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Arkansas City, Kansas

Red Cross Scrapbook 1941: page 7 - January


Red Cross Scrapbook 1941: page 7 - January


Arkansas City (Kansas) Traveler


Arkansas City Public Library, Arkansas City, Kansas


Arkansas City Public Library, Arkansas City, Kansas




Red Cross volunteers


In Copyright In Copyright

Used with permission of copyright holder. Further reproduction prohibited without permission.





“Red Cross Scrapbook 1941: page 7 - January,” Digital Arkansas City, accessed February 4, 2023,

R. N.
By Harry Oldroyd
No, those initials do not stand for Royal Navy, though there’s much talk that Britain’s Royal Navy is the only thing that stands between us and destruction.
But my R. N. is far more important to civilization and to America than mere tonnage of floating steel. My R. N. stands for REGISTERED NURSE and therefore stands for efficiency, understanding, kindliness, steadfastness and a host of other fine human qualities.
It takes a lot of spirit and plenty of good, old-fashioned grit for a girl to go through that first tough year of training. The discipline is severe, the hours are killing, the work is unbelievably hard and monotonous. And those flighty souls who took up nursing for the thrill are quickly weeded out by the exactions of the job.
But those fine young women who stick it out, who study and work through the remaining years of the course and who finally take the solemn and beautiful vows of their profession, are the kind of girls you can depend on. They have to be!
And when the doctor leaves one of them in charge of a case, he knows that, through her understanding and skill, his battle is already more than half won.
Notes from the desk of Mrs.
Luther Parman, Cowley county
chairman of Crippled Children’s
activities. 1-10-41
There were glances which indicated a certain anticipation as these young folks crossed our It was nice of them come here for a meeting, but there were queries going through my mind. After all, they must have some special thought in mind. I was sure it would be something connected with crippled children’s work. Then I began to realize . . . these were familiar faces.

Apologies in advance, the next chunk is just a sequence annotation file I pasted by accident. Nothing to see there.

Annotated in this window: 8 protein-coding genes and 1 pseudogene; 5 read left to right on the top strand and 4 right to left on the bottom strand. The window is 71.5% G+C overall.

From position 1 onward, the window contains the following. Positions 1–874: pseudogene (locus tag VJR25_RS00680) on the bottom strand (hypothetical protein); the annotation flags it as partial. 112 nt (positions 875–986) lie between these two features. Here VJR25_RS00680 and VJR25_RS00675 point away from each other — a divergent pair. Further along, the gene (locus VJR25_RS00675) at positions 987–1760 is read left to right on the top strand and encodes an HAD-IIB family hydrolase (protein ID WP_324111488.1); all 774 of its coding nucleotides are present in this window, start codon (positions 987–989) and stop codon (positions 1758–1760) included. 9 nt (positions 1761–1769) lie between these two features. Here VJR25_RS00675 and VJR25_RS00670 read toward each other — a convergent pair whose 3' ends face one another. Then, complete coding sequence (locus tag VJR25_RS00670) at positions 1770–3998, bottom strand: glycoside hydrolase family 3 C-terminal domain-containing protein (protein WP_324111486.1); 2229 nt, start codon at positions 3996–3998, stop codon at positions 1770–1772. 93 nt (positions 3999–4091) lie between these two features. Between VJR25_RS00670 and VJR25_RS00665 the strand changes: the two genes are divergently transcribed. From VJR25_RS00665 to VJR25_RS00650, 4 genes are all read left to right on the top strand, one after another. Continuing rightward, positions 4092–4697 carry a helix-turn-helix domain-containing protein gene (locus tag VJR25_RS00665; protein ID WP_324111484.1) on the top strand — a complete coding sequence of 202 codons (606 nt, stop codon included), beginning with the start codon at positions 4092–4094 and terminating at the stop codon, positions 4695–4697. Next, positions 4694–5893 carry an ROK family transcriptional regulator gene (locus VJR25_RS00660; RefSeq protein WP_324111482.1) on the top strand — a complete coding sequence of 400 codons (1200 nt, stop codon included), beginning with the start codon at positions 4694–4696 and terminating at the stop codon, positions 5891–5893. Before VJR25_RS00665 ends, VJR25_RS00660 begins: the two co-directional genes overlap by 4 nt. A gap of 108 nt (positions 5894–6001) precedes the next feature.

A bit later, the young woman left her seat in the circle, and as if by magic, her arms had become laden with packages. She paused close by, her words were tender, and then one by one she laid the packages in my lap . . . “Use them in any way you think best,” she said.
Eight packages, lovely scrap books well bound, animal, believe it or not, children, movie personalities, and others, all so different.
She paused and clasped the last and most important package to her breast in a caress. One could have heard a pin drop in the room. I looked about, her words, their looks, I knew this was something that each one had a vital part in. Again, her words and the written message were almost too much for the writer.
. . . “But this one is for you.” Each one had autographed this lovely work, the Scout Troop No. V. How fortunate that they should have this splendid leader, Mrs. Roy Chaplin, and her assistant, Mrs. Rogers.
It was a compilation of published articles about handicapped folks who had made good in some particular field of endeavor. Then there was a poetry section intended for special use in the Chandler club ritual. What a prized possession this would be.
Before long we were all down on the floor looking over some books and notes. How interesting, it was to listen to their questions.
Suddenly one miss announced: “It must be ten, I’ll have to go.”
We all bounded off the floor, and, hurrying to the kitchen, I found I had a dozen helpers. What fun it was to concoct some filling sweets. They were right at home this time, and they took time out to wonder about the rooms and find the things that once before had interested them.
The evening was gone all too quickly . . . but what a trail of sweet memories was left behind.

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